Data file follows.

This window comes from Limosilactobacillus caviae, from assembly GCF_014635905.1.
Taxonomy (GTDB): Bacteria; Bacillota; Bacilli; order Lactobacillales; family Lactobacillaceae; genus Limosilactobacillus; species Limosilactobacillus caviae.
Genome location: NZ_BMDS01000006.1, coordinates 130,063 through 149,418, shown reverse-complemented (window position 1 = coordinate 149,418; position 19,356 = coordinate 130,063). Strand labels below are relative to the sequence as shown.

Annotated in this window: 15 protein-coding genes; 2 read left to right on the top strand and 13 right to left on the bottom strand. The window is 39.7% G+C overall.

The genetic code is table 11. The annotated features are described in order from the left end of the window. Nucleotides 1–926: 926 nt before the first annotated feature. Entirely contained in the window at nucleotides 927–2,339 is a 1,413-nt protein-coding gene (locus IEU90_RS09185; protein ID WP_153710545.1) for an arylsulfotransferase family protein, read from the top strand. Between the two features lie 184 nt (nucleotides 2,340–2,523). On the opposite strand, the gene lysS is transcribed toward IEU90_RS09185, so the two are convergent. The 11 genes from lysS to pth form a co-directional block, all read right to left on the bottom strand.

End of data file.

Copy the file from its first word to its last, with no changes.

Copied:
This window comes from Limosilactobacillus caviae, from assembly GCF_014635905.1.
Taxonomy (GTDB): Bacteria; Bacillota; Bacilli; order Lactobacillales; family Lactobacillaceae; genus Limosilactobacillus; species Limosilactobacillus caviae.
Genome location: NZ_BMDS01000006.1, coordinates 130,063 through 149,418, shown reverse-complemented (window position 1 = coordinate 149,418; position 19,356 = coordinate 130,063). Strand labels below are relative to the sequence as shown.

Annotated in this window: 15 protein-coding genes; 2 read left to right on the top strand and 13 right to left on the bottom strand. The window is 39.7% G+C overall.

The genetic code is table 11. The annotated features are described in order from the left end of the window. Nucleotides 1–926: 926 nt before the first annotated feature. Entirely contained in the window at nucleotides 927–2,339 is a 1,413-nt protein-coding gene (locus IEU90_RS09185; protein ID WP_153710545.1) for an arylsulfotransferase family protein, read from the top strand. Between the two features lie 184 nt (nucleotides 2,340–2,523). On the opposite strand, the gene lysS is transcribed toward IEU90_RS09185, so the two are convergent. The 11 genes from lysS to pth form a co-directional block, all read right to left on the bottom strand.